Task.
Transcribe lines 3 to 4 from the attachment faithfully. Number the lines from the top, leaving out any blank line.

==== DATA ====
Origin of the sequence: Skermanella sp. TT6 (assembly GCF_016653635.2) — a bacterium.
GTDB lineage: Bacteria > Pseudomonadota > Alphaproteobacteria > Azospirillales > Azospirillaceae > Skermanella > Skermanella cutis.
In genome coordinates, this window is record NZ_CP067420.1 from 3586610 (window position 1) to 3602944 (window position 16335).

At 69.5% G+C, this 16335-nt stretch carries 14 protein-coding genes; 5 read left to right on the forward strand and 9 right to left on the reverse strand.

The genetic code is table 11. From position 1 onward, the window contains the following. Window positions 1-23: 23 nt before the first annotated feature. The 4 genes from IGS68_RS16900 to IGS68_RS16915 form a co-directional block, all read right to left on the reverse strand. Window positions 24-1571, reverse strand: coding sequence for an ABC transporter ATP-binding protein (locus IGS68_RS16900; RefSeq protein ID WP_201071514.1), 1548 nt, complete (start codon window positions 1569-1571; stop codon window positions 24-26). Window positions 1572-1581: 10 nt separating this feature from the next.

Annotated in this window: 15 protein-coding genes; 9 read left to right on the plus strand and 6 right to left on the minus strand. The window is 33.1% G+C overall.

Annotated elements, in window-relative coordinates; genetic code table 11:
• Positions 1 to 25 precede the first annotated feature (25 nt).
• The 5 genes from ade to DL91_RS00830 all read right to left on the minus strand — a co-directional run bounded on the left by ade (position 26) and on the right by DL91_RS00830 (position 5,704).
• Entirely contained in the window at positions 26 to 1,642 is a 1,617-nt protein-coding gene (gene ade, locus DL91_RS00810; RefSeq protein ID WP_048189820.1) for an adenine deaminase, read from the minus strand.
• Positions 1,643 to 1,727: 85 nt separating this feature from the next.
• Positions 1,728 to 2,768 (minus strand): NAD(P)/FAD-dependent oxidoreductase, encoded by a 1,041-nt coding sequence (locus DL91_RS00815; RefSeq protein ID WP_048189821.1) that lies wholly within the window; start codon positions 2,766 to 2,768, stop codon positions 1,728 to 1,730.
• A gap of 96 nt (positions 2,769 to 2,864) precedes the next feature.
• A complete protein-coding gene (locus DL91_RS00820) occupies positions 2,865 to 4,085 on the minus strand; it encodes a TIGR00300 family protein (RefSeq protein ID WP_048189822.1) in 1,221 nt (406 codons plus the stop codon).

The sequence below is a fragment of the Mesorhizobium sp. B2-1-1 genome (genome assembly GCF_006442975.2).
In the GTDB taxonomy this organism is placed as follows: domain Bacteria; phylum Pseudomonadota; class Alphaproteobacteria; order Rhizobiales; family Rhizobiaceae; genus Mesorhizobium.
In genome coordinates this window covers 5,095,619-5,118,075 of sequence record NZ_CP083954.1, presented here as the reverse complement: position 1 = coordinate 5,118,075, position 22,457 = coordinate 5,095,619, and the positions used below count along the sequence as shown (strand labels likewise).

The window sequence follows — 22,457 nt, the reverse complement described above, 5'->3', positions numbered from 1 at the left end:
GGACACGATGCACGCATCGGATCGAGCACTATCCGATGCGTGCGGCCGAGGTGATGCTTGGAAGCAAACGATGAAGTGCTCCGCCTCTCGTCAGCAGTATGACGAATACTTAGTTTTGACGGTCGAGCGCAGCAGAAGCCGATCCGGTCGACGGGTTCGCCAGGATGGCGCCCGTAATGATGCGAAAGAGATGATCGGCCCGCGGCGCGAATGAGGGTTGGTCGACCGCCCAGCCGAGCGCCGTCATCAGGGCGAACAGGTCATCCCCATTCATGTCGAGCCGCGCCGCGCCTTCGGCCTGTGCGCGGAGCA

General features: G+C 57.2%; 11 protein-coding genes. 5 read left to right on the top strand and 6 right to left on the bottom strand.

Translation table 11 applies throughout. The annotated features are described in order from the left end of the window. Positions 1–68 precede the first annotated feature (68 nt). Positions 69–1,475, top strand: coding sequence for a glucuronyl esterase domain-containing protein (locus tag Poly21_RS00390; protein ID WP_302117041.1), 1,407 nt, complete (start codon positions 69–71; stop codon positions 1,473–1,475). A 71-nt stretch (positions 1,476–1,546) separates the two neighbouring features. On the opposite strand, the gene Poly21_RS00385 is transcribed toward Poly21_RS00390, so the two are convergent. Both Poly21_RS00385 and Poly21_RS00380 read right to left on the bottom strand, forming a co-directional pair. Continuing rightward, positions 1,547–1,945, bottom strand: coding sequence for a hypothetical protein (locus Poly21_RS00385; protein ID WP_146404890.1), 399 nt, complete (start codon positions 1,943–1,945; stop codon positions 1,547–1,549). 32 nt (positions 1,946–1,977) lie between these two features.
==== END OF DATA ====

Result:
In genome coordinates, this window is record NZ_CP067420.1 from 3586610 (window position 1) to 3602944 (window position 16335).

At 69.5% G+C, this 16335-nt stretch carries 14 protein-coding genes; 5 read left to right on the forward strand and 9 right to left on the reverse strand.